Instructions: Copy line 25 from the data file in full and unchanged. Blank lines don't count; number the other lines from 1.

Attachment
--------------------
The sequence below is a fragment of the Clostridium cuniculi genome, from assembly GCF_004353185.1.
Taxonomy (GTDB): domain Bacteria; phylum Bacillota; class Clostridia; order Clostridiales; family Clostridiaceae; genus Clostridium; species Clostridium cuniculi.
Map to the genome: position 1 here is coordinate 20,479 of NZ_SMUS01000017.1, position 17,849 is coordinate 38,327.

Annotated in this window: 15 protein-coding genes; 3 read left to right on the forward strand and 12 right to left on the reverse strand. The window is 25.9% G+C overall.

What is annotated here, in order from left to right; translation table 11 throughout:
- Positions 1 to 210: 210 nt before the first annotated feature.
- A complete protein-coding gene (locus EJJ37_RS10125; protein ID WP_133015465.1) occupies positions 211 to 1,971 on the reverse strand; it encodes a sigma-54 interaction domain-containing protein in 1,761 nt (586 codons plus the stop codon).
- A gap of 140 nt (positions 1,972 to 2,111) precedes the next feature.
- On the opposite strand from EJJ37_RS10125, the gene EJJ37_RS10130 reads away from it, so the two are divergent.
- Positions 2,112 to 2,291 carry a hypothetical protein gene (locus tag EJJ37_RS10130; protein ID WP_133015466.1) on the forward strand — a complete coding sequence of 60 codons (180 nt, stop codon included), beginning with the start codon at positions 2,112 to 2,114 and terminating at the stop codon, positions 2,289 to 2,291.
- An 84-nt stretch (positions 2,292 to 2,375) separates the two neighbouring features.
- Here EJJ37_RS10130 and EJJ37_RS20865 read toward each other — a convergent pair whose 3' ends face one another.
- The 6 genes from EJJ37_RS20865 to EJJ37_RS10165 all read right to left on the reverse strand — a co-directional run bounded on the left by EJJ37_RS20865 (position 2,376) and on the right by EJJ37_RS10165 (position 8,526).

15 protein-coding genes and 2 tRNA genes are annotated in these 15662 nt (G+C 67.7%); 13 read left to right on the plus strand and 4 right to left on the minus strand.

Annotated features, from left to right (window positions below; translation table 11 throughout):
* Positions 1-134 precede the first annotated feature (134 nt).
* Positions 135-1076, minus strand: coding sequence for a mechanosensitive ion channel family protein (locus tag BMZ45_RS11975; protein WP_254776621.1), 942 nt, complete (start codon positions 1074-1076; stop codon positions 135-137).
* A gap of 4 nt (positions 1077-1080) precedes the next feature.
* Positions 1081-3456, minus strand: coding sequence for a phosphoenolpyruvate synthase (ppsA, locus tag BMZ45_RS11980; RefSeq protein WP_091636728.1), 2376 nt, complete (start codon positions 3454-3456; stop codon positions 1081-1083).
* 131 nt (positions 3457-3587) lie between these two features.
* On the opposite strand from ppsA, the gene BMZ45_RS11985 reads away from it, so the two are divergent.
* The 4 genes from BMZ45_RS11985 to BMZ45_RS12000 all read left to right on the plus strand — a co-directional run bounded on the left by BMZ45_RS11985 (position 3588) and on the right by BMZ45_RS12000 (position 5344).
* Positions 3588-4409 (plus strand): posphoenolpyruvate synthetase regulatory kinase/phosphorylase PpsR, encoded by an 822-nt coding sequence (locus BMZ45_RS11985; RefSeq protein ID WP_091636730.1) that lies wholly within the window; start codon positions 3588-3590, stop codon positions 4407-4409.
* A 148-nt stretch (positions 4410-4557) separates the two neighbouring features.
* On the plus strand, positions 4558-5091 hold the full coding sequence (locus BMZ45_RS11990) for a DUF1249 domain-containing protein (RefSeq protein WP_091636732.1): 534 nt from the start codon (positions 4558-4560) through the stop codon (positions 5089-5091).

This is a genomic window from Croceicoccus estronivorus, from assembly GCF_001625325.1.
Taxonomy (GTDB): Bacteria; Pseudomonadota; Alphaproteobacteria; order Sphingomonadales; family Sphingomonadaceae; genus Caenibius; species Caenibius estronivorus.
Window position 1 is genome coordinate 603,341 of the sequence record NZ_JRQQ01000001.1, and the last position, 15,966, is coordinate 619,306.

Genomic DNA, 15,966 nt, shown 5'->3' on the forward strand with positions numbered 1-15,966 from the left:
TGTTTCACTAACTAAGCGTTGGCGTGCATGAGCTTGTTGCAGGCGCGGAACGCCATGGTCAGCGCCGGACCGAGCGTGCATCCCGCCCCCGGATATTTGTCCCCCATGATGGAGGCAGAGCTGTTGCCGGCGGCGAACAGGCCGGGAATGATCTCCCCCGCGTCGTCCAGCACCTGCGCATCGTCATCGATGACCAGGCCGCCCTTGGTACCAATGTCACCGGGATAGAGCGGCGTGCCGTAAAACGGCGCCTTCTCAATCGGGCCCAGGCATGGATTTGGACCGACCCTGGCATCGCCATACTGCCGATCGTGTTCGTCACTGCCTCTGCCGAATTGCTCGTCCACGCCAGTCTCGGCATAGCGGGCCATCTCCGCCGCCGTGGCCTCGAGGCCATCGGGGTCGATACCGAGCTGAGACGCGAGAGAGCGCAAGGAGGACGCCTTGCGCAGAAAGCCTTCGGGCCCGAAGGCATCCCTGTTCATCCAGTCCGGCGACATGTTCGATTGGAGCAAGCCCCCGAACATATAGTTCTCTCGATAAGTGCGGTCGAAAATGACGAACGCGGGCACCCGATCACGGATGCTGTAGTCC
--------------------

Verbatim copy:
* On the plus strand, positions 4558-5091 hold the full coding sequence (locus BMZ45_RS11990) for a DUF1249 domain-containing protein (RefSeq protein WP_091636732.1): 534 nt from the start codon (positions 4558-4560) through the stop codon (positions 5089-5091).